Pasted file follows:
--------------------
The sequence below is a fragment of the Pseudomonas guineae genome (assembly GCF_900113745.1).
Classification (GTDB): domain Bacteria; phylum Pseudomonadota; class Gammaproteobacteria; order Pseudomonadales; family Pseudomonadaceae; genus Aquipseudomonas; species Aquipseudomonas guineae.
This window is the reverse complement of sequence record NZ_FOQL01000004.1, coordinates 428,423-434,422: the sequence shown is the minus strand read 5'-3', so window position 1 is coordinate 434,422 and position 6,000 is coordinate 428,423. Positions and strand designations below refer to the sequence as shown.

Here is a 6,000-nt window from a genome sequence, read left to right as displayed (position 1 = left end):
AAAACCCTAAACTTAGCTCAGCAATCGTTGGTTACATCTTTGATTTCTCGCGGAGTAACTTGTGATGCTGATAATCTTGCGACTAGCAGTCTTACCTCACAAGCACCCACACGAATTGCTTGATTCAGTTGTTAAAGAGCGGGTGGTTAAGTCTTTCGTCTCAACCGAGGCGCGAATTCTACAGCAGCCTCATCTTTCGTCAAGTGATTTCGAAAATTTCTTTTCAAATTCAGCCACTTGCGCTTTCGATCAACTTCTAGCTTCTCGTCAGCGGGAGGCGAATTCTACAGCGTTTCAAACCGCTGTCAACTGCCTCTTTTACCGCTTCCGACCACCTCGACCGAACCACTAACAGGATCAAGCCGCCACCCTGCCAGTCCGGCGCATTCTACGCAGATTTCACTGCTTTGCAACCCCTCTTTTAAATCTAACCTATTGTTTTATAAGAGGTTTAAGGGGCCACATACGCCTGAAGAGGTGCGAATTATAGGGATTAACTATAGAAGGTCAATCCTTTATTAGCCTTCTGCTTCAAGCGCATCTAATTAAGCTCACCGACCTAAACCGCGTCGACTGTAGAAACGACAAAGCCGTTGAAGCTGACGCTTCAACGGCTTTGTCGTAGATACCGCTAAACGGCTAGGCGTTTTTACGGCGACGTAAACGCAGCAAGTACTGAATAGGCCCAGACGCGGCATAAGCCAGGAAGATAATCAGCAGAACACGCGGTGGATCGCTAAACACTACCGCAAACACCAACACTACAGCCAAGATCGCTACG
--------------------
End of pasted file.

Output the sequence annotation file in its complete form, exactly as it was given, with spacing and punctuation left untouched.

The sequence below is a fragment of the Pseudomonas guineae genome (assembly GCF_900113745.1).
Classification (GTDB): domain Bacteria; phylum Pseudomonadota; class Gammaproteobacteria; order Pseudomonadales; family Pseudomonadaceae; genus Aquipseudomonas; species Aquipseudomonas guineae.
This window is the reverse complement of sequence record NZ_FOQL01000004.1, coordinates 428,423-434,422: the sequence shown is the minus strand read 5'-3', so window position 1 is coordinate 434,422 and position 6,000 is coordinate 428,423. Positions and strand designations below refer to the sequence as shown.

Here is a 6,000-nt window from a genome sequence, read left to right as displayed (position 1 = left end):
AAAACCCTAAACTTAGCTCAGCAATCGTTGGTTACATCTTTGATTTCTCGCGGAGTAACTTGTGATGCTGATAATCTTGCGACTAGCAGTCTTACCTCACAAGCACCCACACGAATTGCTTGATTCAGTTGTTAAAGAGCGGGTGGTTAAGTCTTTCGTCTCAACCGAGGCGCGAATTCTACAGCAGCCTCATCTTTCGTCAAGTGATTTCGAAAATTTCTTTTCAAATTCAGCCACTTGCGCTTTCGATCAACTTCTAGCTTCTCGTCAGCGGGAGGCGAATTCTACAGCGTTTCAAACCGCTGTCAACTGCCTCTTTTACCGCTTCCGACCACCTCGACCGAACCACTAACAGGATCAAGCCGCCACCCTGCCAGTCCGGCGCATTCTACGCAGATTTCACTGCTTTGCAACCCCTCTTTTAAATCTAACCTATTGTTTTATAAGAGGTTTAAGGGGCCACATACGCCTGAAGAGGTGCGAATTATAGGGATTAACTATAGAAGGTCAATCCTTTATTAGCCTTCTGCTTCAAGCGCATCTAATTAAGCTCACCGACCTAAACCGCGTCGACTGTAGAAACGACAAAGCCGTTGAAGCTGACGCTTCAACGGCTTTGTCGTAGATACCGCTAAACGGCTAGGCGTTTTTACGGCGACGTAAACGCAGCAAGTACTGAATAGGCCCAGACGCGGCATAAGCCAGGAAGATAATCAGCAGAACACGCGGTGGATCGCTAAACACTACCGCAAACACCAACACTACAGCCAAGATCGCTACG